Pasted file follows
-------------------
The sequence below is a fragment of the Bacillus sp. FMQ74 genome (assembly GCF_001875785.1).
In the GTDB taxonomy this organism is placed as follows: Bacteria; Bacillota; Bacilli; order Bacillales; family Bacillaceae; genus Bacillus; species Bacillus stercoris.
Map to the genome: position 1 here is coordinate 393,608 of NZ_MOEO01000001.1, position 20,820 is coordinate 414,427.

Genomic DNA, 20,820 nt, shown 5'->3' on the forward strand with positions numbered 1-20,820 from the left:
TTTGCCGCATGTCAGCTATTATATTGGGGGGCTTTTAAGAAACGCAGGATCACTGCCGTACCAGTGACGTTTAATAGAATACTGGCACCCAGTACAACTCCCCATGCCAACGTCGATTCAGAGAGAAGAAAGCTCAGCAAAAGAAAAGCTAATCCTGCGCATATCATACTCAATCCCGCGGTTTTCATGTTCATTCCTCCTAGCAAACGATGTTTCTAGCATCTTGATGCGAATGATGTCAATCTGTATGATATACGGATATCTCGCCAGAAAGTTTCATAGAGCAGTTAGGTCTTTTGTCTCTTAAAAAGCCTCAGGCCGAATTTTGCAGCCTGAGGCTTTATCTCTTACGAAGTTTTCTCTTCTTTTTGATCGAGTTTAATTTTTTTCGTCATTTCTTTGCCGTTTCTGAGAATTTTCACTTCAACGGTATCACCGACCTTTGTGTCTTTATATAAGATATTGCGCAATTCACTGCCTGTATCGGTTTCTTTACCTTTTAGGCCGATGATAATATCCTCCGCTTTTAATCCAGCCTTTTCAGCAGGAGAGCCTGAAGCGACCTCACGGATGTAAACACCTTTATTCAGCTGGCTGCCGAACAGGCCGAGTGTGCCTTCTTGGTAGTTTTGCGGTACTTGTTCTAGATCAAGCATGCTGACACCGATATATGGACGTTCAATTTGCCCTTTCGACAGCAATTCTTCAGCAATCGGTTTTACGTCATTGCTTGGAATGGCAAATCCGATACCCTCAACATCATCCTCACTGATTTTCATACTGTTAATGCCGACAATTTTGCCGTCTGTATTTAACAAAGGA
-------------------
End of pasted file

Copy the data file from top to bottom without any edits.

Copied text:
The sequence below is a fragment of the Bacillus sp. FMQ74 genome (assembly GCF_001875785.1).
In the GTDB taxonomy this organism is placed as follows: Bacteria; Bacillota; Bacilli; order Bacillales; family Bacillaceae; genus Bacillus; species Bacillus stercoris.
Map to the genome: position 1 here is coordinate 393,608 of NZ_MOEO01000001.1, position 20,820 is coordinate 414,427.

Genomic DNA, 20,820 nt, shown 5'->3' on the forward strand with positions numbered 1-20,820 from the left:
TTTGCCGCATGTCAGCTATTATATTGGGGGGCTTTTAAGAAACGCAGGATCACTGCCGTACCAGTGACGTTTAATAGAATACTGGCACCCAGTACAACTCCCCATGCCAACGTCGATTCAGAGAGAAGAAAGCTCAGCAAAAGAAAAGCTAATCCTGCGCATATCATACTCAATCCCGCGGTTTTCATGTTCATTCCTCCTAGCAAACGATGTTTCTAGCATCTTGATGCGAATGATGTCAATCTGTATGATATACGGATATCTCGCCAGAAAGTTTCATAGAGCAGTTAGGTCTTTTGTCTCTTAAAAAGCCTCAGGCCGAATTTTGCAGCCTGAGGCTTTATCTCTTACGAAGTTTTCTCTTCTTTTTGATCGAGTTTAATTTTTTTCGTCATTTCTTTGCCGTTTCTGAGAATTTTCACTTCAACGGTATCACCGACCTTTGTGTCTTTATATAAGATATTGCGCAATTCACTGCCTGTATCGGTTTCTTTACCTTTTAGGCCGATGATAATATCCTCCGCTTTTAATCCAGCCTTTTCAGCAGGAGAGCCTGAAGCGACCTCACGGATGTAAACACCTTTATTCAGCTGGCTGCCGAACAGGCCGAGTGTGCCTTCTTGGTAGTTTTGCGGTACTTGTTCTAGATCAAGCATGCTGACACCGATATATGGACGTTCAATTTGCCCTTTCGACAGCAATTCTTCAGCAATCGGTTTTACGTCATTGCTTGGAATGGCAAATCCGATACCCTCAACATCATCCTCACTGATTTTCATACTGTTAATGCCGACAATTTTGCCGTCTGTATTTAACAAAGGA